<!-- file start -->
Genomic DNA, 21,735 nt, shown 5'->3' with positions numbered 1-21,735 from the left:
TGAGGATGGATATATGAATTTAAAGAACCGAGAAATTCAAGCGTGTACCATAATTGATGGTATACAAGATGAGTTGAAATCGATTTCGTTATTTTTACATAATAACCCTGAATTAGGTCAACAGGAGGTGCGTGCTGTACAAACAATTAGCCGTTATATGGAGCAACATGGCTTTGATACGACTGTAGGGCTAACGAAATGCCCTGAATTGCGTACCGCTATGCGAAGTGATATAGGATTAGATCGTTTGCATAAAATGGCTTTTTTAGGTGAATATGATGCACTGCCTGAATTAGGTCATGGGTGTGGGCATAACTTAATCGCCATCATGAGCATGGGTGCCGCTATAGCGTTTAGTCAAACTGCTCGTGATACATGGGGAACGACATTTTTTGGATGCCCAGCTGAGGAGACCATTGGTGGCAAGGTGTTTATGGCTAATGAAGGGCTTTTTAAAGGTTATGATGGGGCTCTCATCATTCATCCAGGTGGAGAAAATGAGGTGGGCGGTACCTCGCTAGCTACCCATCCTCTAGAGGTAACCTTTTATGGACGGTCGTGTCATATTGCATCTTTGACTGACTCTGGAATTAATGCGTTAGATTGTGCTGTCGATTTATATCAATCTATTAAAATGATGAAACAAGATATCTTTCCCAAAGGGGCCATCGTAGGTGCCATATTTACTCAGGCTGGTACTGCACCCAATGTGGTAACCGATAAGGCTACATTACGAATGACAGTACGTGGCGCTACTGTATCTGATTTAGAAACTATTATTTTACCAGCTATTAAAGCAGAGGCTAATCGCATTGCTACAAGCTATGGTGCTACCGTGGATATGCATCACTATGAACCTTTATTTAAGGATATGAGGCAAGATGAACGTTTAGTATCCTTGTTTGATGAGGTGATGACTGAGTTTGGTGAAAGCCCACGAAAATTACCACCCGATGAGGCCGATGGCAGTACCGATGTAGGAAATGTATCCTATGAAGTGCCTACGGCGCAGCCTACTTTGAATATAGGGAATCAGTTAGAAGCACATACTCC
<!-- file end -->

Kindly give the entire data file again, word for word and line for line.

Genomic DNA, 21,735 nt, shown 5'->3' with positions numbered 1-21,735 from the left:
TGAGGATGGATATATGAATTTAAAGAACCGAGAAATTCAAGCGTGTACCATAATTGATGGTATACAAGATGAGTTGAAATCGATTTCGTTATTTTTACATAATAACCCTGAATTAGGTCAACAGGAGGTGCGTGCTGTACAAACAATTAGCCGTTATATGGAGCAACATGGCTTTGATACGACTGTAGGGCTAACGAAATGCCCTGAATTGCGTACCGCTATGCGAAGTGATATAGGATTAGATCGTTTGCATAAAATGGCTTTTTTAGGTGAATATGATGCACTGCCTGAATTAGGTCATGGGTGTGGGCATAACTTAATCGCCATCATGAGCATGGGTGCCGCTATAGCGTTTAGTCAAACTGCTCGTGATACATGGGGAACGACATTTTTTGGATGCCCAGCTGAGGAGACCATTGGTGGCAAGGTGTTTATGGCTAATGAAGGGCTTTTTAAAGGTTATGATGGGGCTCTCATCATTCATCCAGGTGGAGAAAATGAGGTGGGCGGTACCTCGCTAGCTACCCATCCTCTAGAGGTAACCTTTTATGGACGGTCGTGTCATATTGCATCTTTGACTGACTCTGGAATTAATGCGTTAGATTGTGCTGTCGATTTATATCAATCTATTAAAATGATGAAACAAGATATCTTTCCCAAAGGGGCCATCGTAGGTGCCATATTTACTCAGGCTGGTACTGCACCCAATGTGGTAACCGATAAGGCTACATTACGAATGACAGTACGTGGCGCTACTGTATCTGATTTAGAAACTATTATTTTACCAGCTATTAAAGCAGAGGCTAATCGCATTGCTACAAGCTATGGTGCTACCGTGGATATGCATCACTATGAACCTTTATTTAAGGATATGAGGCAAGATGAACGTTTAGTATCCTTGTTTGATGAGGTGATGACTGAGTTTGGTGAAAGCCCACGAAAATTACCACCCGATGAGGCCGATGGCAGTACCGATGTAGGAAATGTATCCTATGAAGTGCCTACGGCGCAGCCTACTTTGAATATAGGGAATCAGTTAGAAGCACATACTCC